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What Is an Oligarch?

The use of the word ‘Oligarch’ has been increasingly rampant across international news outlets since Russia’s invasion of Ukraine just weeks ago. But what does it actually mean?


Jeffrey A. Winters, an American political scientist at Northwestern University who specialises in the study of oligarchy, notes that the common thread for oligarchs across history is that wealth defines them, empowers them and inherently exposes them to threats.


While Dan makes his voyage home, Matt Lewis, from the ‘Gone Medieval’ podcast, steps in for this timely episode. To try and make sense of this ancient, yet contemporary phenomenon, Jeffrey joins Matt for a discussion of what oligarchy is, historic and contemporary cases and the relationship between oligarchy and democracy.


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6/29/2022

The Death of Alexander the Great Explained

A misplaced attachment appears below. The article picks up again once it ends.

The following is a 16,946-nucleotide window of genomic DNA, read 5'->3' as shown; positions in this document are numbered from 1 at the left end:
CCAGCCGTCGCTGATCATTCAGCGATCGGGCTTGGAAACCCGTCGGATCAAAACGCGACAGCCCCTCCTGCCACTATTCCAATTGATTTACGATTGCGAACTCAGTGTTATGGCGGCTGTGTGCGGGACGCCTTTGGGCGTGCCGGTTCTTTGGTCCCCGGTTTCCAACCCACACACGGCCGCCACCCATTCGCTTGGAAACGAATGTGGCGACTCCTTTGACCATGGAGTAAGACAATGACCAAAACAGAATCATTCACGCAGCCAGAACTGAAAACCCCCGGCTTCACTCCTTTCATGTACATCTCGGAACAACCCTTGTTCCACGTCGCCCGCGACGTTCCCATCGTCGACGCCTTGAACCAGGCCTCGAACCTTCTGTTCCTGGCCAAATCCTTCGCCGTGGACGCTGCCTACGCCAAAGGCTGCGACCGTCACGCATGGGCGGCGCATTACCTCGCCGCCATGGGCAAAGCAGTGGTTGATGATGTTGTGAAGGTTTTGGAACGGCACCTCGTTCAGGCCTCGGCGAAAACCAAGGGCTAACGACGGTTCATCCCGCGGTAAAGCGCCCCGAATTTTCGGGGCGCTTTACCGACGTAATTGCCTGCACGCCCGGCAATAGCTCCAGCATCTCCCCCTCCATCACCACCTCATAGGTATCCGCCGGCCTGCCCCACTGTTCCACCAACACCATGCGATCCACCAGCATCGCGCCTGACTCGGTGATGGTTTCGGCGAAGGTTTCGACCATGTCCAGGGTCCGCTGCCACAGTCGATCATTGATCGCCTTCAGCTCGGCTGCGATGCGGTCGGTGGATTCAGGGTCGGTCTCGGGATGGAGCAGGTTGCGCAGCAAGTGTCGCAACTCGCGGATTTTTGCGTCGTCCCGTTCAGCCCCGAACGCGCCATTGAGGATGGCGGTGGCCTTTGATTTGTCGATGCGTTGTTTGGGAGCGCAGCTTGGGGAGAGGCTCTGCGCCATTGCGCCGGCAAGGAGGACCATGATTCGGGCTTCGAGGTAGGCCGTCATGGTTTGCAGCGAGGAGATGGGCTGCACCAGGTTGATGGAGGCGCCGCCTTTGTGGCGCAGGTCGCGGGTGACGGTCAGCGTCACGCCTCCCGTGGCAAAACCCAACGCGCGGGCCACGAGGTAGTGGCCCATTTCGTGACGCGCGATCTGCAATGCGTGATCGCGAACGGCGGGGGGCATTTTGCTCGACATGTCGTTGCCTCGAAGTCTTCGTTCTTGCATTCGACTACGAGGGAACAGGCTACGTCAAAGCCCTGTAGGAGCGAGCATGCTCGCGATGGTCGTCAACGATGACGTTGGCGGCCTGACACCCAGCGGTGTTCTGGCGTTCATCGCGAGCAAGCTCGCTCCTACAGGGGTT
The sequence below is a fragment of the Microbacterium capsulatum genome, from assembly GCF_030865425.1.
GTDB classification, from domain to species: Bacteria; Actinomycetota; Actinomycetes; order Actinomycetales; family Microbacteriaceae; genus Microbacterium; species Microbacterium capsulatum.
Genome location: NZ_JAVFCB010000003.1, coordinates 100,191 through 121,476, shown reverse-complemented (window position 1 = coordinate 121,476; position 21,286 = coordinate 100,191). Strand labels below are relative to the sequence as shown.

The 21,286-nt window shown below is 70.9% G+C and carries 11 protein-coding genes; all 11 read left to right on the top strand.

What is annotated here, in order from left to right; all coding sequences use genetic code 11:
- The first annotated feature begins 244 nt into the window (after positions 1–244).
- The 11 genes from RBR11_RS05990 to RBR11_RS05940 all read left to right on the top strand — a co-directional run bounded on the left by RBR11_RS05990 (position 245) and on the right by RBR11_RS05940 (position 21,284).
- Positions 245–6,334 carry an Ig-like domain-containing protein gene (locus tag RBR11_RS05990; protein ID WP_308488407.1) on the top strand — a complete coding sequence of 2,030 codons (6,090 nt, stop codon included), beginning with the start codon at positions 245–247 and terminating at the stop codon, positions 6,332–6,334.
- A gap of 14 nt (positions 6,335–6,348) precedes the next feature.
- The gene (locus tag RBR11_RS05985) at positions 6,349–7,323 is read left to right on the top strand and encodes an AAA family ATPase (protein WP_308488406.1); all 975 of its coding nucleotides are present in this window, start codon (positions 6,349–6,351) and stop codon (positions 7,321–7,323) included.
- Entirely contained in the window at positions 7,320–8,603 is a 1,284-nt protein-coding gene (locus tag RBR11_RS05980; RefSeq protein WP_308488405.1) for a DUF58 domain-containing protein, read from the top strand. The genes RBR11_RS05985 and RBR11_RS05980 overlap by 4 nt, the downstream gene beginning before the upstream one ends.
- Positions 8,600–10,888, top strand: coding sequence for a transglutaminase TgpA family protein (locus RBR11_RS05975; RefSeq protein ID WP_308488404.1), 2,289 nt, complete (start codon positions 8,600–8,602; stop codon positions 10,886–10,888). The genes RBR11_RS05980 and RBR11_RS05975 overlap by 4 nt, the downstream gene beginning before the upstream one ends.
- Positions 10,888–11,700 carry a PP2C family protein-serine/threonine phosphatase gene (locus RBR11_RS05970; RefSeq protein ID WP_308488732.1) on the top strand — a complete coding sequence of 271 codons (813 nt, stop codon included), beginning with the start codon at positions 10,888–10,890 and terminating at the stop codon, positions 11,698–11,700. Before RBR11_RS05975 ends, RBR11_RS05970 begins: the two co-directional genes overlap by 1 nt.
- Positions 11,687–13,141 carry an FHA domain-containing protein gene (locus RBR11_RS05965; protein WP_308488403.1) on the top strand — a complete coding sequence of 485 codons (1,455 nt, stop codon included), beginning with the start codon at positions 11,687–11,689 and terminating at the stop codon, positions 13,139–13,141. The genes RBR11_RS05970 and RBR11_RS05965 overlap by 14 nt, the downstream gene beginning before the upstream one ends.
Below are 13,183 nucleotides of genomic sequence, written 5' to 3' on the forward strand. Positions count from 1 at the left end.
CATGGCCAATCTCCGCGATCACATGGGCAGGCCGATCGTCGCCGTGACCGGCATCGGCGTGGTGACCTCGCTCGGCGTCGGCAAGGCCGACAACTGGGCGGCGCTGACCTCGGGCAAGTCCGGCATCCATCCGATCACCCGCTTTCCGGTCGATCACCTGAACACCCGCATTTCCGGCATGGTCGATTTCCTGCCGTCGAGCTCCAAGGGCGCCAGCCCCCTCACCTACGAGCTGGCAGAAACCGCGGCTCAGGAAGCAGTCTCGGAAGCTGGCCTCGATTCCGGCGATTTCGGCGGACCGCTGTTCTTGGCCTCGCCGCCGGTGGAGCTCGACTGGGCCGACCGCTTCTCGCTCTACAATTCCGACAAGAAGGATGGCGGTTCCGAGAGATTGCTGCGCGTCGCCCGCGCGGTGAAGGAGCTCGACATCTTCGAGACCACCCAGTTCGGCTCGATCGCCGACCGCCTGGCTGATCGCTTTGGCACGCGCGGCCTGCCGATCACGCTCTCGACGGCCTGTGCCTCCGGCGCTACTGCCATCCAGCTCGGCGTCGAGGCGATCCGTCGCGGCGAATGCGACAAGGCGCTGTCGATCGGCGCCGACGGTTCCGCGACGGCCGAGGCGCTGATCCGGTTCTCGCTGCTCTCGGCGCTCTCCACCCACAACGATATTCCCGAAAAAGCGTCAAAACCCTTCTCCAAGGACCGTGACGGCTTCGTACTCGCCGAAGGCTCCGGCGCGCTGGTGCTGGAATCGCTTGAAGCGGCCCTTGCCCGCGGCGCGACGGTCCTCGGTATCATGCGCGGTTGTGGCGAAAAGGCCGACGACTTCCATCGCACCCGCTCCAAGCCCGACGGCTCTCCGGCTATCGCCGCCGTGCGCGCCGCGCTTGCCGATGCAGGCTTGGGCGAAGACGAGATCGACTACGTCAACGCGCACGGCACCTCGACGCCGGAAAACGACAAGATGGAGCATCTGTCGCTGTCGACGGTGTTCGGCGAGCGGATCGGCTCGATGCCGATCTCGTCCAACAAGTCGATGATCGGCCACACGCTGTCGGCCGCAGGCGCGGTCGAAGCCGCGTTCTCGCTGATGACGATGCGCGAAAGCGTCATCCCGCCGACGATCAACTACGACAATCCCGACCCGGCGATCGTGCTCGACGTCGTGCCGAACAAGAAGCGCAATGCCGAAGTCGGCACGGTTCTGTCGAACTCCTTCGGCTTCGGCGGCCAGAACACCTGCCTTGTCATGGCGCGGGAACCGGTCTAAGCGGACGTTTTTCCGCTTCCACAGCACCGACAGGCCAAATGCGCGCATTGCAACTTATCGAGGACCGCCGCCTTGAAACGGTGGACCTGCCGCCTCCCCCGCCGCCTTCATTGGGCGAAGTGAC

Alexander the Great’s untimely death at Babylon in 323 BC triggered an unprecedented crisis across his continent-spanning empire.Within a couple of days, the very chamber in which he died witnessed a gore-soaked showdown between his previously united commanders and soldiers. Within a fortnight, Babylon saw the first siege of the post-Alexander age.In this special explainer episode to mark the anniversary of Alexander’s death, Tristan brings to life the imperial implosion that was the immediate aftermath of the Macedonian king's death - a subject he knows one or two things about, seeing as he’s written a book on it!Tristan’s book The Perdiccas Years, 323-320 BC (Alexander's Successors at War) is available on Amazon here.This episode was produced by Elena Guthrie and mixed by Aidan Lonergan. It contains translations of contemporary speeches by JC Yardsley & music from Epidemic Sound.If you'd like to learn more, we have hundreds of history documentaries, ad-free podcasts and audiobooks atHistory Hit- subscribe today! To download the History Hit app please go to theAndroidorApplestore.Further Reading - Primary Sources Arrian Events After Alexander 1.1–1.9A.Curtius 10.5–10.10.Diodorus Siculus 18.1–18.6.Justin 13.1–13.4.Plutarch Life of Eumenes 3.Secondary Sources Anson, E. (1992), ‘Craterus and the Prostasia’, Classical Philology 87 (1), 38–43.Anson, E. (2015), Eumenes of Cardia, Leiden, 58–77.Bosworth, A. B. (2002), The Legacy of Alexander: Politics, Warfare, and Propaganda under the Successors, New York, 29–63.Errington, R. M. (1970), ‘From Babylon to Triparadeisos: 323–320 bc’, The Journal of Hellenic Studies 90, 49–59.Meeus, A. (2008), ‘The Power Struggle of the Diadochoi in Babylon, 323bc’, Ancient Society 38, 39–82.Meeus, A. (2009), ‘Some Institutional Problems concerning the Succession to Alexander the Great: “Prostasia” and Chiliarchy’, Historia 58 (3), 287–310.Mitchell, L. (2007), ‘Born to Rule? Succession in the Argead Royal House’, in W. Heckel., L. Tritle and P. Wheatley (eds.), Alexander’s Empire: Formulation to Decay, California, 61–74.Worthington, I. (2016), Ptolemy I: King and Pharaoh of Egypt, New York, 71–86